Being a culturally competent author doesn’t mean you have to whitewash, misrepresent, or try to erase history. One of my all-time favorite examples of cultural competence in entertainment is a television show, Dr. Quinn, Medicine Woman. In ways big and small, the show is historically accurate. It doesn’t shy away from depicting racism, injustice, and ignorance. It illustrates complex scenarios, brings substantive characters with room to grow or shift, and it relates powerful, relevant messages about love, acceptance, and justice without trying to ignore or erase the facts of the past.

When you’re a culturally competent author, it doesn’t mean you gloss over, sugarcoat, or tiptoe around uncomfortable social elements because you’re terrified of stepping on anyone’s toes. Rather, it means you’re active about finding ways to show love through your writing; to show that while ignorance did and does exist, it doesn’t mean it was or is okay, and that it’s possible and necessary for us to do better. There are different ways authors can convey this, whether they weave it into a plot, reflect it through a character, infuse it into a story’s overall tone, include a thoughtful word directly to readers before or after the story, or what have you.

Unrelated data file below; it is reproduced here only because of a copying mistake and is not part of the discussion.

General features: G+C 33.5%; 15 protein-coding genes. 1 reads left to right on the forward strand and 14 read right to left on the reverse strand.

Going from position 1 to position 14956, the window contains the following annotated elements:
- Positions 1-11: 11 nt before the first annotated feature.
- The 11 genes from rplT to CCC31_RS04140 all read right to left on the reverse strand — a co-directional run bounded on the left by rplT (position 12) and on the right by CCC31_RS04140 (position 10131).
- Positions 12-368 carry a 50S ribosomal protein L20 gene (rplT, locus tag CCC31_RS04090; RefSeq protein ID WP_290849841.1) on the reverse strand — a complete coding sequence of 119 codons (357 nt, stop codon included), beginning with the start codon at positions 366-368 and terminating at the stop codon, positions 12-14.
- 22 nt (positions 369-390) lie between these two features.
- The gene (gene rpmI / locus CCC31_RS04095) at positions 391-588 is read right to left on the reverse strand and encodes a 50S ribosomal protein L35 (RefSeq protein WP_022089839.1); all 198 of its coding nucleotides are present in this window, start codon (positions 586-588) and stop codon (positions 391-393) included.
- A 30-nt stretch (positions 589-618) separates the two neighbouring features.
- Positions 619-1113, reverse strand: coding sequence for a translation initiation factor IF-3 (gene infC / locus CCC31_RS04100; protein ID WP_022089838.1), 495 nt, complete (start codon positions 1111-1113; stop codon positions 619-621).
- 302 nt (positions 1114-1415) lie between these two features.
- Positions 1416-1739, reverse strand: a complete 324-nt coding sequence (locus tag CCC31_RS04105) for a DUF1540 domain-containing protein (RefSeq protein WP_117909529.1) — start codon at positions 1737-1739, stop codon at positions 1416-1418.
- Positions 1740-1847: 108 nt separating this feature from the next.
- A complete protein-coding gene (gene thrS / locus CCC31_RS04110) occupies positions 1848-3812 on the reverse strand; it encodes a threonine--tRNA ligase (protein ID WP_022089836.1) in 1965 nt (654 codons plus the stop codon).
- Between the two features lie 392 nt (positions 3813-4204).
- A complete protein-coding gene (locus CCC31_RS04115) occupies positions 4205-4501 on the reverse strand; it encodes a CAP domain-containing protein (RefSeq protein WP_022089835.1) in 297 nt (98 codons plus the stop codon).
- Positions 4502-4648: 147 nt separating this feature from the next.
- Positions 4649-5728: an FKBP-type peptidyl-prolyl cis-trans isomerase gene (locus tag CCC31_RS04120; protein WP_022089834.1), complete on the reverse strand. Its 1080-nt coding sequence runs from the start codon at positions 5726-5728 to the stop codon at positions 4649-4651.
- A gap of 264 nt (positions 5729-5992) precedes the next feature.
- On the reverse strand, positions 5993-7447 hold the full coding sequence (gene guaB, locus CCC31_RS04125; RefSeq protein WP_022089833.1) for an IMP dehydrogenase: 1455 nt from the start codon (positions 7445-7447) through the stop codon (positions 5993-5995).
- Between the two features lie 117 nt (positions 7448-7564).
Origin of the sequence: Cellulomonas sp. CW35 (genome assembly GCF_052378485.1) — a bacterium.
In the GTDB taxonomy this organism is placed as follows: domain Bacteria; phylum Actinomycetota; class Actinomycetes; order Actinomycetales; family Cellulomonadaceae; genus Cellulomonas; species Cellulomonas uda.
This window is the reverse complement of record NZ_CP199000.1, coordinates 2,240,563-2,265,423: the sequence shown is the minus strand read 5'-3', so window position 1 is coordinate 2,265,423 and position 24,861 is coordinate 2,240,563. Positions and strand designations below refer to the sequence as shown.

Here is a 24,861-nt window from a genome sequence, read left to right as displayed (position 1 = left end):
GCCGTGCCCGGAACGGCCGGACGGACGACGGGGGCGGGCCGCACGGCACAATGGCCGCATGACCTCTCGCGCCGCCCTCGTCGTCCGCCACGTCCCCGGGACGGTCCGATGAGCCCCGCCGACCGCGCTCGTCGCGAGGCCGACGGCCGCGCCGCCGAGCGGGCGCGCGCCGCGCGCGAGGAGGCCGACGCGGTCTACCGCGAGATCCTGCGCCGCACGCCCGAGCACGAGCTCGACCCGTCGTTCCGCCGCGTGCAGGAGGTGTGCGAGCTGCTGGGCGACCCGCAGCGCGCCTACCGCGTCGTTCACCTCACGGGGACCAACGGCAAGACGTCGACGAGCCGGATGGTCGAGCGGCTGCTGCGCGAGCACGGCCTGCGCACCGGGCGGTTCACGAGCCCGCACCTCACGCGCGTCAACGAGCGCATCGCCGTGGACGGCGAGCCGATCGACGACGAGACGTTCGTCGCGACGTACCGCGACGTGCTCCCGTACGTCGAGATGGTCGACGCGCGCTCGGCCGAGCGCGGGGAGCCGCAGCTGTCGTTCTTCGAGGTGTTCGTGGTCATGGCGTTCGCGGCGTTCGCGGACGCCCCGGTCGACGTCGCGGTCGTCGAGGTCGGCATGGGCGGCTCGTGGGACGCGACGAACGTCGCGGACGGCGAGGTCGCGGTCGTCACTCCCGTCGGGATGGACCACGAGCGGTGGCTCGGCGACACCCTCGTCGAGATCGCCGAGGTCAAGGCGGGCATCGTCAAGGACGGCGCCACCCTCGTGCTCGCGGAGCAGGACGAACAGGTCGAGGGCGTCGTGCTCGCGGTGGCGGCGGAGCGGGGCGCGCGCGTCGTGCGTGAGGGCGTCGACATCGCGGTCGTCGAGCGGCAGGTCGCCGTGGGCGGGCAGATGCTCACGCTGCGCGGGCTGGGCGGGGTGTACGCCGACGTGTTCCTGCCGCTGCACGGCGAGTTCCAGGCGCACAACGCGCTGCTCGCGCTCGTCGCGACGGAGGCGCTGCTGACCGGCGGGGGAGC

On a related note, for authors who do or want to write competently about people of different races or cultures than their own, it’s smart to have a diverse circle. If everyone in your critiquing or publishing circle, or in your life, is pretty much the same as you are, then you may need to widen your circle. But that’s another topic to unpack.